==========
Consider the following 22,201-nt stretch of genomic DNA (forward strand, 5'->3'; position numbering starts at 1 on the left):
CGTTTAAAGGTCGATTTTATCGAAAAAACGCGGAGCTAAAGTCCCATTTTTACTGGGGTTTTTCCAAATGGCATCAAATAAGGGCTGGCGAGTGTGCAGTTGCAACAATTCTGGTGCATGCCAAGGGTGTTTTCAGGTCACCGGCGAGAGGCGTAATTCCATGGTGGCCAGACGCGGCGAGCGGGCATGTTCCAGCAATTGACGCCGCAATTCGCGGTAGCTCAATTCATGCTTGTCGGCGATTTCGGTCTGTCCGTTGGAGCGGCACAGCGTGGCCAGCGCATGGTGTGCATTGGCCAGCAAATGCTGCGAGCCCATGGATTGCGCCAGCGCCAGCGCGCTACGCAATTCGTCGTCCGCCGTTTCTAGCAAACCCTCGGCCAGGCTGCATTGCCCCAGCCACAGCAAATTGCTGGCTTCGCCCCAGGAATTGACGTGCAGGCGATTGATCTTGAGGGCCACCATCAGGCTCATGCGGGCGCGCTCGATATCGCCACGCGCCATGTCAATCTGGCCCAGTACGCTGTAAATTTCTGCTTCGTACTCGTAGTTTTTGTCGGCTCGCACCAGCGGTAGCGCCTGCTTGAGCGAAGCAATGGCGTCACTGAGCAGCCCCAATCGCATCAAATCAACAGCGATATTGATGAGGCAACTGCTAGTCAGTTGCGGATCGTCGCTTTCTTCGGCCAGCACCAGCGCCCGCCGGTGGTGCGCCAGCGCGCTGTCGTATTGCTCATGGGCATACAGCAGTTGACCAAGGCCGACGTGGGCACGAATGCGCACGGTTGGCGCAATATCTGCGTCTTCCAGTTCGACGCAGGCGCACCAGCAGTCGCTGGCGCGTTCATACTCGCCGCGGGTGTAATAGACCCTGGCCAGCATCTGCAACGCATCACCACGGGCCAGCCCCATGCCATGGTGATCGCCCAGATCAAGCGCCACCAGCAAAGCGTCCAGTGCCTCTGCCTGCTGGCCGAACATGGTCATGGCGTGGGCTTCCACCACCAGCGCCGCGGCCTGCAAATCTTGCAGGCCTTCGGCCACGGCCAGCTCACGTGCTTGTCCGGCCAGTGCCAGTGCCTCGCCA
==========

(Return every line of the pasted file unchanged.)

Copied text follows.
Consider the following 22,201-nt stretch of genomic DNA (forward strand, 5'->3'; position numbering starts at 1 on the left):
CGTTTAAAGGTCGATTTTATCGAAAAAACGCGGAGCTAAAGTCCCATTTTTACTGGGGTTTTTCCAAATGGCATCAAATAAGGGCTGGCGAGTGTGCAGTTGCAACAATTCTGGTGCATGCCAAGGGTGTTTTCAGGTCACCGGCGAGAGGCGTAATTCCATGGTGGCCAGACGCGGCGAGCGGGCATGTTCCAGCAATTGACGCCGCAATTCGCGGTAGCTCAATTCATGCTTGTCGGCGATTTCGGTCTGTCCGTTGGAGCGGCACAGCGTGGCCAGCGCATGGTGTGCATTGGCCAGCAAATGCTGCGAGCCCATGGATTGCGCCAGCGCCAGCGCGCTACGCAATTCGTCGTCCGCCGTTTCTAGCAAACCCTCGGCCAGGCTGCATTGCCCCAGCCACAGCAAATTGCTGGCTTCGCCCCAGGAATTGACGTGCAGGCGATTGATCTTGAGGGCCACCATCAGGCTCATGCGGGCGCGCTCGATATCGCCACGCGCCATGTCAATCTGGCCCAGTACGCTGTAAATTTCTGCTTCGTACTCGTAGTTTTTGTCGGCTCGCACCAGCGGTAGCGCCTGCTTGAGCGAAGCAATGGCGTCACTGAGCAGCCCCAATCGCATCAAATCAACAGCGATATTGATGAGGCAACTGCTAGTCAGTTGCGGATCGTCGCTTTCTTCGGCCAGCACCAGCGCCCGCCGGTGGTGCGCCAGCGCGCTGTCGTATTGCTCATGGGCATACAGCAGTTGACCAAGGCCGACGTGGGCACGAATGCGCACGGTTGGCGCAATATCTGCGTCTTCCAGTTCGACGCAGGCGCACCAGCAGTCGCTGGCGCGTTCATACTCGCCGCGGGTGTAATAGACCCTGGCCAGCATCTGCAACGCATCACCACGGGCCAGCCCCATGCCATGGTGATCGCCCAGATCAAGCGCCACCAGCAAAGCGTCCAGTGCCTCTGCCTGCTGGCCGAACATGGTCATGGCGTGGGCTTCCACCACCAGCGCCGCGGCCTGCAAATCTTGCAGGCCTTCGGCCACGGCCAGCTCACGTGCTTGTCCGGCCAGTGCCAGTGCCTCGCCA